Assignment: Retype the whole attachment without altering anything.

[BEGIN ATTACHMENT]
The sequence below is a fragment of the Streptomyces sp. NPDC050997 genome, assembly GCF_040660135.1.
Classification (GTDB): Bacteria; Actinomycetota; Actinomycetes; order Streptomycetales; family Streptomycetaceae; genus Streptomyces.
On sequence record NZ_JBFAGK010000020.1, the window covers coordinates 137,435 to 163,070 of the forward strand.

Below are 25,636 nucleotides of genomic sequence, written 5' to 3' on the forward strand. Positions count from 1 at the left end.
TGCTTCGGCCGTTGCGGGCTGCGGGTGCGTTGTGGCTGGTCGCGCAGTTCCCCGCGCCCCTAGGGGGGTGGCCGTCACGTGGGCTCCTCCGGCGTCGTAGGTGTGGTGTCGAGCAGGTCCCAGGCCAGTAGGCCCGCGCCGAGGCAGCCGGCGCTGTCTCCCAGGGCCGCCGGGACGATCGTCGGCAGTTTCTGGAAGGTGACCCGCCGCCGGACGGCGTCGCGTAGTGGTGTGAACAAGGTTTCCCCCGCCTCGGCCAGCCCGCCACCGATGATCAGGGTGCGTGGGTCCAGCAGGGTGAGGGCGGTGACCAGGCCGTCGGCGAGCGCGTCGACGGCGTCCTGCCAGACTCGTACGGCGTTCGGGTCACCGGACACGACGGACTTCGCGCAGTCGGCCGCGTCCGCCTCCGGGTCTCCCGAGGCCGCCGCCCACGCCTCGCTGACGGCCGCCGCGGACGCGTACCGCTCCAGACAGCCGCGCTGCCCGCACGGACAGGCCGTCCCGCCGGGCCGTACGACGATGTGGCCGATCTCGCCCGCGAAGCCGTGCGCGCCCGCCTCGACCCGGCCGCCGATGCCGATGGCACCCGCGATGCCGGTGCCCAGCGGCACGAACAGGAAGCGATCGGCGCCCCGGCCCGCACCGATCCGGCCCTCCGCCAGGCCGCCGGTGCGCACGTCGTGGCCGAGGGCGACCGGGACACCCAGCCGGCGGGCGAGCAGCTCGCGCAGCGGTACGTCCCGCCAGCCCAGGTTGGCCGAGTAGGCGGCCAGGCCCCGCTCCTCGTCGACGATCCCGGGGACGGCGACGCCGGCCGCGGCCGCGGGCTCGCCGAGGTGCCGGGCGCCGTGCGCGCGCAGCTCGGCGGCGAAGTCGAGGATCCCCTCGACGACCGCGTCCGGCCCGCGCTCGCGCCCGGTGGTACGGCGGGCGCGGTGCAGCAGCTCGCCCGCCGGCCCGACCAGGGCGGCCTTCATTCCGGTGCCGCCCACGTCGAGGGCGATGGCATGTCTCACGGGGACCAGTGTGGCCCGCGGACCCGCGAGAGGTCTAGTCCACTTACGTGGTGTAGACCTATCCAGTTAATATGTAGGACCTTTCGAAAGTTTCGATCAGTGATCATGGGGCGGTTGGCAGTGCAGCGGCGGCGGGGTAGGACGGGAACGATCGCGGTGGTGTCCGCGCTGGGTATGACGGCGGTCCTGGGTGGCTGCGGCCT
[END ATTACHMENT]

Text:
The sequence below is a fragment of the Streptomyces sp. NPDC050997 genome, assembly GCF_040660135.1.
Classification (GTDB): Bacteria; Actinomycetota; Actinomycetes; order Streptomycetales; family Streptomycetaceae; genus Streptomyces.
On sequence record NZ_JBFAGK010000020.1, the window covers coordinates 137,435 to 163,070 of the forward strand.

Below are 25,636 nucleotides of genomic sequence, written 5' to 3' on the forward strand. Positions count from 1 at the left end.
TGCTTCGGCCGTTGCGGGCTGCGGGTGCGTTGTGGCTGGTCGCGCAGTTCCCCGCGCCCCTAGGGGGGTGGCCGTCACGTGGGCTCCTCCGGCGTCGTAGGTGTGGTGTCGAGCAGGTCCCAGGCCAGTAGGCCCGCGCCGAGGCAGCCGGCGCTGTCTCCCAGGGCCGCCGGGACGATCGTCGGCAGTTTCTGGAAGGTGACCCGCCGCCGGACGGCGTCGCGTAGTGGTGTGAACAAGGTTTCCCCCGCCTCGGCCAGCCCGCCACCGATGATCAGGGTGCGTGGGTCCAGCAGGGTGAGGGCGGTGACCAGGCCGTCGGCGAGCGCGTCGACGGCGTCCTGCCAGACTCGTACGGCGTTCGGGTCACCGGACACGACGGACTTCGCGCAGTCGGCCGCGTCCGCCTCCGGGTCTCCCGAGGCCGCCGCCCACGCCTCGCTGACGGCCGCCGCGGACGCGTACCGCTCCAGACAGCCGCGCTGCCCGCACGGACAGGCCGTCCCGCCGGGCCGTACGACGATGTGGCCGATCTCGCCCGCGAAGCCGTGCGCGCCCGCCTCGACCCGGCCGCCGATGCCGATGGCACCCGCGATGCCGGTGCCCAGCGGCACGAACAGGAAGCGATCGGCGCCCCGGCCCGCACCGATCCGGCCCTCCGCCAGGCCGCCGGTGCGCACGTCGTGGCCGAGGGCGACCGGGACACCCAGCCGGCGGGCGAGCAGCTCGCGCAGCGGTACGTCCCGCCAGCCCAGGTTGGCCGAGTAGGCGGCCAGGCCCCGCTCCTCGTCGACGATCCCGGGGACGGCGACGCCGGCCGCGGCCGCGGGCTCGCCGAGGTGCCGGGCGCCGTGCGCGCGCAGCTCGGCGGCGAAGTCGAGGATCCCCTCGACGACCGCGTCCGGCCCGCGCTCGCGCCCGGTGGTACGGCGGGCGCGGTGCAGCAGCTCGCCCGCCGGCCCGACCAGGGCGGCCTTCATTCCGGTGCCGCCCACGTCGAGGGCGATGGCATGTCTCACGGGGACCAGTGTGGCCCGCGGACCCGCGAGAGGTCTAGTCCACTTACGTGGTGTAGACCTATCCAGTTAATATGTAGGACCTTTCGAAAGTTTCGATCAGTGATCATGGGGCGGTTGGCAGTGCAGCGGCGGCGGGGTAGGACGGGAACGATCGCGGTGGTGTCCGCGCTGGGTATGACGGCGGTCCTGGGTGGCTGCGGCCT